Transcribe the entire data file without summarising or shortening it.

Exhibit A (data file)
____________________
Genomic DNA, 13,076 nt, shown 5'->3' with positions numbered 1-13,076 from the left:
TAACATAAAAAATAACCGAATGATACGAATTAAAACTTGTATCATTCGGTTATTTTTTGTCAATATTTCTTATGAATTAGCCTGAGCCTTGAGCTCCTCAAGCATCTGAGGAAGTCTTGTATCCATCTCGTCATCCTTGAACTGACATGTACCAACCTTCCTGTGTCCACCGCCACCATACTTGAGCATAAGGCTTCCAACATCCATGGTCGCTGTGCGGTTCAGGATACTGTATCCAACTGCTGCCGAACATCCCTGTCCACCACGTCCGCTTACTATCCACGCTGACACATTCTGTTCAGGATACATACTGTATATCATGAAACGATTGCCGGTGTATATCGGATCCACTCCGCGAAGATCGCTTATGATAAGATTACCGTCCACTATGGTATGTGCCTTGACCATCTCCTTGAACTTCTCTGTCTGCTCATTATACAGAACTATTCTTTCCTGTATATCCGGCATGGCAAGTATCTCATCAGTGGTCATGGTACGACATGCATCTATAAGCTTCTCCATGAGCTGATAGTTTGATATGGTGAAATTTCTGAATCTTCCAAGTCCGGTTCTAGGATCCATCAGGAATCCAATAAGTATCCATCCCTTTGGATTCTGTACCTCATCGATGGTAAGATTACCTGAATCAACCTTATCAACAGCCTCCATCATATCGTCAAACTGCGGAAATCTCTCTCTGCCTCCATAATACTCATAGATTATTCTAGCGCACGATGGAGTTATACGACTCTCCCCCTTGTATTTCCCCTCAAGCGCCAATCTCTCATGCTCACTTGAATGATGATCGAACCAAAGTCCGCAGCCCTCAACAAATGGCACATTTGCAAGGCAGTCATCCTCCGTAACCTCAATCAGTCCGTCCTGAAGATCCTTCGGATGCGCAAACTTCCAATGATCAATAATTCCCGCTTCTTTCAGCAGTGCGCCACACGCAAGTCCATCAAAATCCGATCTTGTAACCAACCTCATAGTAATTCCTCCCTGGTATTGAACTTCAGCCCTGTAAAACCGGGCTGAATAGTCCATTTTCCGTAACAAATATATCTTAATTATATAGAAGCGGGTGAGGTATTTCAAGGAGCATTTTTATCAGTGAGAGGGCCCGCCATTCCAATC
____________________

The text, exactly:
Genomic DNA, 13,076 nt, shown 5'->3' with positions numbered 1-13,076 from the left:
TAACATAAAAAATAACCGAATGATACGAATTAAAACTTGTATCATTCGGTTATTTTTTGTCAATATTTCTTATGAATTAGCCTGAGCCTTGAGCTCCTCAAGCATCTGAGGAAGTCTTGTATCCATCTCGTCATCCTTGAACTGACATGTACCAACCTTCCTGTGTCCACCGCCACCATACTTGAGCATAAGGCTTCCAACATCCATGGTCGCTGTGCGGTTCAGGATACTGTATCCAACTGCTGCCGAACATCCCTGTCCACCACGTCCGCTTACTATCCACGCTGACACATTCTGTTCAGGATACATACTGTATATCATGAAACGATTGCCGGTGTATATCGGATCCACTCCGCGAAGATCGCTTATGATAAGATTACCGTCCACTATGGTATGTGCCTTGACCATCTCCTTGAACTTCTCTGTCTGCTCATTATACAGAACTATTCTTTCCTGTATATCCGGCATGGCAAGTATCTCATCAGTGGTCATGGTACGACATGCATCTATAAGCTTCTCCATGAGCTGATAGTTTGATATGGTGAAATTTCTGAATCTTCCAAGTCCGGTTCTAGGATCCATCAGGAATCCAATAAGTATCCATCCCTTTGGATTCTGTACCTCATCGATGGTAAGATTACCTGAATCAACCTTATCAACAGCCTCCATCATATCGTCAAACTGCGGAAATCTCTCTCTGCCTCCATAATACTCATAGATTATTCTAGCGCACGATGGAGTTATACGACTCTCCCCCTTGTATTTCCCCTCAAGCGCCAATCTCTCATGCTCACTTGAATGATGATCGAACCAAAGTCCGCAGCCCTCAACAAATGGCACATTTGCAAGGCAGTCATCCTCCGTAACCTCAATCAGTCCGTCCTGAAGATCCTTCGGATGCGCAAACTTCCAATGATCAATAATTCCCGCTTCTTTCAGCAGTGCGCCACACGCAAGTCCATCAAAATCCGATCTTGTAACCAACCTCATAGTAATTCCTCCCTGGTATTGAACTTCAGCCCTGTAAAACCGGGCTGAATAGTCCATTTTCCGTAACAAATATATCTTAATTATATAGAAGCGGGTGAGGTATTTCAAGGAGCATTTTTATCAGTGAGAGGGCCCGCCATTCCAATC